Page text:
Civil servants reject 24% pay rise in Malawi zero-aid budget

Malawi public service trade unions have rejected a 24 percent salary pay offer for civil servants, paving the way for possible industrial action.

“The recurrent budget includes an amount of K163.3 billion for wages and salaries. This is 24.4 percent higher than last financial year’s provision for wages and salaries. Honourable members will, therefore, note that this year’s average wage increase is proposed to be 24.4 percent,” Minister of Finance, Goodall Gondwe disclosed in the zero-aid budget statement delivered Tuesday in parliament.

The proposed salary increment is expected to increase the government’s wage bill to K163 billion.

Kalekeni:  24% is unacceptable
Kalekeni: 24% is unacceptable

But Civil Servants Trade Union (CSTU) and Teachers Union of Malawi (TUM) have dismissed the pay proposal; saying does not reflect their discussions with the Government Negotiating Team (GNT) ahead of the budget.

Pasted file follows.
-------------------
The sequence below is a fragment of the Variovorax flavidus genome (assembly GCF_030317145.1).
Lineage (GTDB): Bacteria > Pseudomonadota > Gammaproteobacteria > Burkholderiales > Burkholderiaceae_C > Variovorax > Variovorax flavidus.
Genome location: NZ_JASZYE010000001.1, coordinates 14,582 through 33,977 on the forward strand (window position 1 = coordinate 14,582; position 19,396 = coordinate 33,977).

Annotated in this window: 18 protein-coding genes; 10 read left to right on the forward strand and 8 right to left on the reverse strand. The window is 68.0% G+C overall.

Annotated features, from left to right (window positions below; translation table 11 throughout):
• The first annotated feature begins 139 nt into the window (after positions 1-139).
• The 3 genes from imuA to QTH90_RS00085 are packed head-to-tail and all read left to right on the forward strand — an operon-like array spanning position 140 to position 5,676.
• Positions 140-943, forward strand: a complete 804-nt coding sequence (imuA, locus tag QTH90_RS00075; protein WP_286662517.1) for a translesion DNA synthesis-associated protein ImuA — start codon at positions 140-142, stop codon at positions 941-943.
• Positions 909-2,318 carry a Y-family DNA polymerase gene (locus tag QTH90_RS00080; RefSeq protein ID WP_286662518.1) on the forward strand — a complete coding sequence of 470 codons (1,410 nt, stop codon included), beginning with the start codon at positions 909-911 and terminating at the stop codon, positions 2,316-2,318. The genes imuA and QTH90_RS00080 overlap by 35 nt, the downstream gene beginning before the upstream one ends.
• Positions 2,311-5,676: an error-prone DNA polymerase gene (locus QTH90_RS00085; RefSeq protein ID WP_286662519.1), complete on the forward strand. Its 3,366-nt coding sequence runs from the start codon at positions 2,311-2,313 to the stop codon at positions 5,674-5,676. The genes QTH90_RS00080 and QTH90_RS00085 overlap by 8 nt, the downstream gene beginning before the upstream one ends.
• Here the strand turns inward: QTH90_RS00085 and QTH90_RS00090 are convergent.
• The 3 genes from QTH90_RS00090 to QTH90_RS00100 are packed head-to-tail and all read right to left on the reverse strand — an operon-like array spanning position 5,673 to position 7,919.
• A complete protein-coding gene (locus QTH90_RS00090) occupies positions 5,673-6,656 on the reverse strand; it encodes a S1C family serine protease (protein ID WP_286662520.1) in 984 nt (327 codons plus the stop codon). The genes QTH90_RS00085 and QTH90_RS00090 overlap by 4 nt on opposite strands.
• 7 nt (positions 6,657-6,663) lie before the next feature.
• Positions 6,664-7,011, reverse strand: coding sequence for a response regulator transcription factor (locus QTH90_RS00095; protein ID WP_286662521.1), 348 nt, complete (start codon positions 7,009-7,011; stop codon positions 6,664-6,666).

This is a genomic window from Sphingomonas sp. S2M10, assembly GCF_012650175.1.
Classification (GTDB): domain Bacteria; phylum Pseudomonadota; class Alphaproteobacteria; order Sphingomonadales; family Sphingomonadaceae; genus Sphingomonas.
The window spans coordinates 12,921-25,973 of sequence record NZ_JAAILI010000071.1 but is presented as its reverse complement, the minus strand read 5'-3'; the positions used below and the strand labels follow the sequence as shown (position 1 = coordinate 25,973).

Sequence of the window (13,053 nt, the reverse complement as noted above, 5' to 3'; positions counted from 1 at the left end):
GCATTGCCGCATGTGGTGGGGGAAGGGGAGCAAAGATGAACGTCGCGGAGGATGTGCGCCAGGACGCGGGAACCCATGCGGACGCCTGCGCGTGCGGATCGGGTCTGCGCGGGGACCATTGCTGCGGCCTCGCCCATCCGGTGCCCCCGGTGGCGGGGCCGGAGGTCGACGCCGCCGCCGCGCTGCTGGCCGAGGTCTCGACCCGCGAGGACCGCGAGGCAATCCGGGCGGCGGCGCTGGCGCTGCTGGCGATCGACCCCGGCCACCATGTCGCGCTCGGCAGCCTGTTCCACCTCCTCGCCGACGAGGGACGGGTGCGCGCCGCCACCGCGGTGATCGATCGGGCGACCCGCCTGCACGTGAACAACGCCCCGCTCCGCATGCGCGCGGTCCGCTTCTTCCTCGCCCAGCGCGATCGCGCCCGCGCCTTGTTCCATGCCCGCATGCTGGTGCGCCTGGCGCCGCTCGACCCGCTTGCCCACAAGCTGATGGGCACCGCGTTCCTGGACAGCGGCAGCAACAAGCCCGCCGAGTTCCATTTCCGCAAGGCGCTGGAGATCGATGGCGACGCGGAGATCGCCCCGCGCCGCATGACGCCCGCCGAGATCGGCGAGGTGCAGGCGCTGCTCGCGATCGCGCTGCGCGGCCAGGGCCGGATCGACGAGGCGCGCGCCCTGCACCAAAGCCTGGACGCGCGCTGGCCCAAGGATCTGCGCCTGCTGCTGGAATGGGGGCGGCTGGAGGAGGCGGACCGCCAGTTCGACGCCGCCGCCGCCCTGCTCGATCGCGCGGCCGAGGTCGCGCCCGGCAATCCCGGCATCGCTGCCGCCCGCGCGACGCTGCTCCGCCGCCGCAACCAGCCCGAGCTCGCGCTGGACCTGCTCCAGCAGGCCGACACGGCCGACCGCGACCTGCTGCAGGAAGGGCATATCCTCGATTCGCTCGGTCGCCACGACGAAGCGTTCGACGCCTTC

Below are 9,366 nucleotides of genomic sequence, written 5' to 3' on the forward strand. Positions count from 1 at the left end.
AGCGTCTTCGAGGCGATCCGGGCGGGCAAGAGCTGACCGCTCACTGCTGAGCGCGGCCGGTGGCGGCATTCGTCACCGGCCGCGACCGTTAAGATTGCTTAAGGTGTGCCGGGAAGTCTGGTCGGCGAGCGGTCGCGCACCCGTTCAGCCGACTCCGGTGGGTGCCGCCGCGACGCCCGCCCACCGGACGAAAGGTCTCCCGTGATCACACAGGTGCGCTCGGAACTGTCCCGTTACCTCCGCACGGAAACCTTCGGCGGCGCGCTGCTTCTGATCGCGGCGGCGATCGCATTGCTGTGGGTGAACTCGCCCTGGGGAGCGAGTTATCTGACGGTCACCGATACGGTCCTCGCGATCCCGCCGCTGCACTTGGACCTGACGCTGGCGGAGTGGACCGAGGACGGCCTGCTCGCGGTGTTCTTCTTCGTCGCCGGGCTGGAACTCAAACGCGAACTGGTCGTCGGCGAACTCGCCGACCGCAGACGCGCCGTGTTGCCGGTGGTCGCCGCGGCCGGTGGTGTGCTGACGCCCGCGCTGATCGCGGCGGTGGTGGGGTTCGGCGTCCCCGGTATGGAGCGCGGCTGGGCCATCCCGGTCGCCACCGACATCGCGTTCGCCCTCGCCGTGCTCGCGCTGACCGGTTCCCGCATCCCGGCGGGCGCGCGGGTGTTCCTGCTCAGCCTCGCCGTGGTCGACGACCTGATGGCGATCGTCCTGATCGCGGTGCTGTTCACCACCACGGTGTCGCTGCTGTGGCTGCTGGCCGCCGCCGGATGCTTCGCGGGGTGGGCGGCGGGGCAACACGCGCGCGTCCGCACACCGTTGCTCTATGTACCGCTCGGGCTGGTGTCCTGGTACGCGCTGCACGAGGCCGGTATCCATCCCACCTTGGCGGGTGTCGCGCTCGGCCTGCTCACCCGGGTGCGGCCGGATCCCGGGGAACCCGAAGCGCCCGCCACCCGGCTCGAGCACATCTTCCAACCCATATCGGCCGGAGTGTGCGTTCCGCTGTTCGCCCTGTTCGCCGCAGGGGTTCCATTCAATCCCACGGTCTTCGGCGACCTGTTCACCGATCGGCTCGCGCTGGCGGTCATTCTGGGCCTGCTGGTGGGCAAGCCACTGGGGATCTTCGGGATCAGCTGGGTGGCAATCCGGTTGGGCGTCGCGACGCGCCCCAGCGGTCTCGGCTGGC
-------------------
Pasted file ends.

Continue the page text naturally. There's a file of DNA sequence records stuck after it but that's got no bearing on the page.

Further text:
TUM secretary general Denis Kalekeni has clearly stated that they reject the 24 percent pay hike as manifestly inadequate compared to the current cost of living.

Kalekeni said government’s proposed salary increment “is unacceptable” and that they gave government a counter-offer way above 24%.

GNT’s Ben Botolo however said if government were to accept the counter-offer, the Malawi economy would collapse.

CSTU president Service Sakala said civil servant should be “cushioned from high inflation.”

According to Centre for Social Concern, the basic needs basket for a family of four ranges between K113 000 and K130 000 per month. However, the lowest paid civil servant receives less than K55 000 monthly.

The unions will meet later in the week to decide their next move.

But Unison sources said strike is one of a range of possible options they will be considering following the decisive rejection of the offer.

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